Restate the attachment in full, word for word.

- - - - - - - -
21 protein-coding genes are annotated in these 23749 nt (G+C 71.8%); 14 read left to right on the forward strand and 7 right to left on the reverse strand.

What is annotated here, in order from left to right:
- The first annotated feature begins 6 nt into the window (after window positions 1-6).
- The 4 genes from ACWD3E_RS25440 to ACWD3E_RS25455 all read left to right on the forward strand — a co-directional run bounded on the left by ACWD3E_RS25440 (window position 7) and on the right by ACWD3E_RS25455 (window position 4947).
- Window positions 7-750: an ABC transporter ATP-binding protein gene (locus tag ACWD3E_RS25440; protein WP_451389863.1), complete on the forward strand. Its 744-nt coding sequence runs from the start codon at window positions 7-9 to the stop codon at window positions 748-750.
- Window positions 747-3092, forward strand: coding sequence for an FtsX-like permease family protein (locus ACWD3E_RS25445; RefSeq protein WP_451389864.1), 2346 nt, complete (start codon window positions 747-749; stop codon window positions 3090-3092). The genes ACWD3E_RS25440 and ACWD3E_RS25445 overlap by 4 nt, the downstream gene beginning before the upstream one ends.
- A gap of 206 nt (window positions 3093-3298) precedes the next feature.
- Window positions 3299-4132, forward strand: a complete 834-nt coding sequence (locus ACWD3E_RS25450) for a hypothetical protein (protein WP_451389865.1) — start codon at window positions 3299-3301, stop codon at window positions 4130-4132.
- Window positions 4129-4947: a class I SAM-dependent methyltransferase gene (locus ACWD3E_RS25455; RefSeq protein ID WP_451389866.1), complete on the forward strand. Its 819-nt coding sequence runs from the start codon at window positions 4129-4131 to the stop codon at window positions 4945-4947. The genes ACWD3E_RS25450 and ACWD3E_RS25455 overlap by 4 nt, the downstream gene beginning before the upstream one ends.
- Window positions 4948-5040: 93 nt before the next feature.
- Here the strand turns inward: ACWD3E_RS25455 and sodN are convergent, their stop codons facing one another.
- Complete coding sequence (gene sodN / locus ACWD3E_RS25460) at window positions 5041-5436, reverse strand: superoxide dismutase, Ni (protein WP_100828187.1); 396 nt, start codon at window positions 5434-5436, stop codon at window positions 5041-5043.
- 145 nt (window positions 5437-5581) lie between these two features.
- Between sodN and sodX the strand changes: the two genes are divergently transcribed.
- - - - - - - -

21 protein-coding genes are annotated in these 23749 nt (G+C 71.8%); 14 read left to right on the forward strand and 7 right to left on the reverse strand.

What is annotated here, in order from left to right:
- The first annotated feature begins 6 nt into the window (after window positions 1-6).
- The 4 genes from ACWD3E_RS25440 to ACWD3E_RS25455 all read left to right on the forward strand — a co-directional run bounded on the left by ACWD3E_RS25440 (window position 7) and on the right by ACWD3E_RS25455 (window position 4947).
- Window positions 7-750: an ABC transporter ATP-binding protein gene (locus tag ACWD3E_RS25440; protein WP_451389863.1), complete on the forward strand. Its 744-nt coding sequence runs from the start codon at window positions 7-9 to the stop codon at window positions 748-750.
- Window positions 747-3092, forward strand: coding sequence for an FtsX-like permease family protein (locus ACWD3E_RS25445; RefSeq protein WP_451389864.1), 2346 nt, complete (start codon window positions 747-749; stop codon window positions 3090-3092). The genes ACWD3E_RS25440 and ACWD3E_RS25445 overlap by 4 nt, the downstream gene beginning before the upstream one ends.
- A gap of 206 nt (window positions 3093-3298) precedes the next feature.
- Window positions 3299-4132, forward strand: a complete 834-nt coding sequence (locus ACWD3E_RS25450) for a hypothetical protein (protein WP_451389865.1) — start codon at window positions 3299-3301, stop codon at window positions 4130-4132.
- Window positions 4129-4947: a class I SAM-dependent methyltransferase gene (locus ACWD3E_RS25455; RefSeq protein ID WP_451389866.1), complete on the forward strand. Its 819-nt coding sequence runs from the start codon at window positions 4129-4131 to the stop codon at window positions 4945-4947. The genes ACWD3E_RS25450 and ACWD3E_RS25455 overlap by 4 nt, the downstream gene beginning before the upstream one ends.
- Window positions 4948-5040: 93 nt before the next feature.
- Here the strand turns inward: ACWD3E_RS25455 and sodN are convergent, their stop codons facing one another.
- Complete coding sequence (gene sodN / locus ACWD3E_RS25460) at window positions 5041-5436, reverse strand: superoxide dismutase, Ni (protein WP_100828187.1); 396 nt, start codon at window positions 5434-5436, stop codon at window positions 5041-5043.
- 145 nt (window positions 5437-5581) lie between these two features.
- Between sodN and sodX the strand changes: the two genes are divergently transcribed.